More in general, the American approach recognizes the poor correlation that can exist between market share and market power, especially in high-tech sectors: "in markets characterized by rapid technological change, for example, a high market share of current sales or production may be consistent with the presence of robust competition over time rather than a sign of monopoly power. In those situations, any power a firm may have may be both temporary and essential to the competitive process." As a consequence the Report of the U.S. Dept of Justice adopts a non-intrusive role for antitrust policy in the competition in and for the markets. For instance, predatory pricing can be established only when recoupment is likely, that is only when entry is difficult once the market is monopolized. Moreover, the efficiency role of tying is recognized as a primary role (against a long-lasting hostility), mainly for technological bundling, "an area where enforcement intervention poses a particular risk of harming consumers more than it helps them in the long run. Technological tying often efficiently gives consumers features they want and judicial control of product design risks chilling innovation." Finally, the Report marginalizes also the need for intervention in case of a refusal to supply, because "forcing a competitor with monopoly power to deal with rivals can undermine the incentives of either or both to innovate" and because "judges and enforcement agencies are ill-equipped to set and supervise the terms on which inputs, property rights, or resources are provided". In conclusion, the U.S. approach is based on the belief that competitive entry forces are the main constraints on the exercise of market power and when they are present antitrust intervention should be a marginal or residual necessity.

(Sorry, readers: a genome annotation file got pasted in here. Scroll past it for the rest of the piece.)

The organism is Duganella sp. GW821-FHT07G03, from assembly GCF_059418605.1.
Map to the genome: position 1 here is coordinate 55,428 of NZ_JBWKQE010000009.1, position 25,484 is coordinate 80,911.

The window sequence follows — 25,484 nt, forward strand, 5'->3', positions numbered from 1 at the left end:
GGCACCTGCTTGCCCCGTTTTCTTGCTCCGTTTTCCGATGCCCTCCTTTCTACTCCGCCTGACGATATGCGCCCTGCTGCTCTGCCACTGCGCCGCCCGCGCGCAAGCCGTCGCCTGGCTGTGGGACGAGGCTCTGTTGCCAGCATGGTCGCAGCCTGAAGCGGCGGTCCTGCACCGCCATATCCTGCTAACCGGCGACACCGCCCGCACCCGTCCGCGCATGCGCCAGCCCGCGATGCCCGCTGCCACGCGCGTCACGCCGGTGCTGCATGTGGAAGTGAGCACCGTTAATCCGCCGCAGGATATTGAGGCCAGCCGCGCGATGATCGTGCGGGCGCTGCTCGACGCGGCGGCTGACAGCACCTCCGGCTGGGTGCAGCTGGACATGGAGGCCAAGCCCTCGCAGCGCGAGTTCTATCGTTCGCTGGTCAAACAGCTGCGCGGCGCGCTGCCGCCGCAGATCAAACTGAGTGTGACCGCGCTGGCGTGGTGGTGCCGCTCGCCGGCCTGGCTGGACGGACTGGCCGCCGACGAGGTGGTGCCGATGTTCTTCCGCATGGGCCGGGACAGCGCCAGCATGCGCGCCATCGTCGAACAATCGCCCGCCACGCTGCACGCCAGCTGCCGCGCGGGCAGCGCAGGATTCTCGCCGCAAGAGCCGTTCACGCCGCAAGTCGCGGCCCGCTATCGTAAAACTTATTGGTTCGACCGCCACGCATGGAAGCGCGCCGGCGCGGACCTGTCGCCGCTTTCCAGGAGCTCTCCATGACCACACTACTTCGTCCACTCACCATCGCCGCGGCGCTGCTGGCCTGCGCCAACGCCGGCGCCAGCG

The European approach is more interventionist. The cited Guidance of the European Commission states the adoption of an "effect-based" approach that is aimed at maximizing consumer welfare and protecting an effective competitive process and not simply competitors, however it provides a limited application of these important principles.
First of all, there is an important new aspect in the Guidance, the emphasis given to the role of entry in determining whether a dominant position exists or not. The key element in the Guidance definition of dominance is the extent to which the firm can behave independently of its competitors, customers and consumers, which relates to the degree of competitive constraints exerted on this firm 1) by the supply of actual competitors, 2) by the threat of expansion of competitors and by the potential entrants and 3) by the bargaining power of customers. Therefore, entry plays a crucial role and dominance is incompatible with the presence of a threat of endogenous entry. In particular, a leader "can be deterred from increasing prices if expansion or entry is likely, timely and sufficient". However, we think it would be also important to recognize that the same expansion or entry can induce the leader to decrease its prices below those of the rivals, or to adopt other aggressive strategies, without any anti-competitive purpose, as the EMSs approach has made clear.